Displacement: Commuters without Borders


“Displacement is no longer something that happens to you, but something that is experienced, learned, and potentially refined as a new skill.”

The concept for Commuters Without Borders sprung from Gloria’s experience working with Internally Displaced Persons (IDP’s), victims of Colombia’s internal armed conflict. It is a project that is specific to the conflict in Colombia, but may be adapted to other localities.

Displacement and its repercussions are manifold. IDP’s must leave their homes, jobs, and communities and integrate into the new culture, pace, and economic infrastructure of a new place, commonly a city. They frequently lack the necessary education to be competitive for work, lack the social and familial support structures of their former life, and have frequently faced severe trauma, including debilitating physical and psychological injuries.

In Bogotá, IDP’s tend to coagulate in settlements on the margins and outskirts of a city. In the slums, violence, insecurity and overcrowding are often the status quo. IDP residents lack crucial access to health, housing, employment and education. With few channels for social and economic mobility, this temporary solution for refugees can soon become a way of life.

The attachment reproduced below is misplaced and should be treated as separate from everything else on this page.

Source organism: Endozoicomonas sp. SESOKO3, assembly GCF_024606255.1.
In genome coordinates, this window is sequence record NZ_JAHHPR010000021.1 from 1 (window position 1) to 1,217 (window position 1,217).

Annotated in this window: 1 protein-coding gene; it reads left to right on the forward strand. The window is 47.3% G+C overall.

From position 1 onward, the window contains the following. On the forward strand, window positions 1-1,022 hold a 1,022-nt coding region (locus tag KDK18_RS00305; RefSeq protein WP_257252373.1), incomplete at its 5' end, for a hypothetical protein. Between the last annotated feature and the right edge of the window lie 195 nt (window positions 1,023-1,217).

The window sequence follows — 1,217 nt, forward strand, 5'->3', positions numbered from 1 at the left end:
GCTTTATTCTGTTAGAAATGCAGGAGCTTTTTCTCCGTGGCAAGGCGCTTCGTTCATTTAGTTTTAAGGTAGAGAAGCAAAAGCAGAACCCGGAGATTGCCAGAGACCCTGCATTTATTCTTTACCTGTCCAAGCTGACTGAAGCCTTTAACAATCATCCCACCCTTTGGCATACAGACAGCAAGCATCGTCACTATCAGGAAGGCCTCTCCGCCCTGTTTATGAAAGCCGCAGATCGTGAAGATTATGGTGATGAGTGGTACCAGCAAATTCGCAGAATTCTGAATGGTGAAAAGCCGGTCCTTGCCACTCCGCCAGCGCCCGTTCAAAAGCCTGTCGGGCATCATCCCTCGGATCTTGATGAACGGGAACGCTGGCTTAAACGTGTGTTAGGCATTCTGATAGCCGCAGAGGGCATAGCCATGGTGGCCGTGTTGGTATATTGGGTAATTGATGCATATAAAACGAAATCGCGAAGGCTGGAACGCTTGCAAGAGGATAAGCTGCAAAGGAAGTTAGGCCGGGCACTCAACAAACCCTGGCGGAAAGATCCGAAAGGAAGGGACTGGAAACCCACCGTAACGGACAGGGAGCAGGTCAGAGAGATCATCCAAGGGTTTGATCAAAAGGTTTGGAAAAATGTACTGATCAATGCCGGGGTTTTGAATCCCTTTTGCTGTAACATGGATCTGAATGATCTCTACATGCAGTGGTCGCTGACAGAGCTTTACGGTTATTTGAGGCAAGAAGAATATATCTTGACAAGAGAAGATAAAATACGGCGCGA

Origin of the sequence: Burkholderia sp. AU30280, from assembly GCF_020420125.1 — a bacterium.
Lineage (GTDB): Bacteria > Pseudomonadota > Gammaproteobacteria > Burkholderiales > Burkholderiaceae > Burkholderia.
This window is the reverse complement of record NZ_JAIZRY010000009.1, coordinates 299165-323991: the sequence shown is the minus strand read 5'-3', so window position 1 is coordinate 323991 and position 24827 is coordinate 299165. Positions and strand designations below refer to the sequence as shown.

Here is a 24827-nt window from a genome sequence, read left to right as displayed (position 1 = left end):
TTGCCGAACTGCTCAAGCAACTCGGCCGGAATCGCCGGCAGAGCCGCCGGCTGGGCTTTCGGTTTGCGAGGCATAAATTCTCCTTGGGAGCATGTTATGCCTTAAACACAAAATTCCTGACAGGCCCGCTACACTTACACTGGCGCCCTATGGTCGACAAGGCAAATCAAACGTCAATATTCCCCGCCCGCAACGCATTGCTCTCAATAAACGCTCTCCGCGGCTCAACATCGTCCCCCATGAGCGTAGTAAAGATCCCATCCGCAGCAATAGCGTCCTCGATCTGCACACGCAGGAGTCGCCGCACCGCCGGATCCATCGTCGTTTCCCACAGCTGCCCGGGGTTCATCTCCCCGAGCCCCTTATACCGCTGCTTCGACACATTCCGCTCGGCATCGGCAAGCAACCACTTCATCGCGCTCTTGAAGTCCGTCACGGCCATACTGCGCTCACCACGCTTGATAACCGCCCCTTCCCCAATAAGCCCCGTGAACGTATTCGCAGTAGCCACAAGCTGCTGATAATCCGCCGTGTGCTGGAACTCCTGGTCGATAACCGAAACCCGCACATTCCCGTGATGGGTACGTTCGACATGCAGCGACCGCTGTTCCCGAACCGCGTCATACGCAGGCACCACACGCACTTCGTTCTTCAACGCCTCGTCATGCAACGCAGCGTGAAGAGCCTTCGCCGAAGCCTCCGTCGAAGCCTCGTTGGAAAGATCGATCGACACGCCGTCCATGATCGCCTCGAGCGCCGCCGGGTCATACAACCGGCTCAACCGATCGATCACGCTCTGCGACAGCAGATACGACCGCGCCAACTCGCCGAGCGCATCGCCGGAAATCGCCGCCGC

While the barriers to resettlement weigh heavily on individual lives, the failure of IDP’s to integrate into their new home can weigh heavily on a city’s infrastructure. This way of life is not sustainable, and contributes to overall instability, and social and economic unrest. Perhaps because of this, as with many refugee scenarios, IDP’s are considered a burden. In Gloria’s experience, however, IDP’s come with their own knowledge base, one that allowed them to extract themselves, at great risk, from life-threatening situations and quickly adapt into new ones. Could this experiential knowledge of marginality/ displacement be put to use to a better end?

Commuters Without Borders (CWB) is a program which works to find channels for IDP’s to integrate successfully into their new lives, all while actually contributing to a more sustainable infrastructure for the cities of which they are working to be a part. Rather than a once-in-a-lifetime moment, CWB re-considers the very idea of displacement, placing it on a quotidian scale. Displacement is no longer something that happens to you, but something that is experienced, learned, and potentially refined as a new skill. In this way, it becomes a mechanism for transforming the victimization of IDP’s into empowerment.

NEXT: CWB Bicycle Commute program >


All content on this website (c) Gloria Rodríguez 2017

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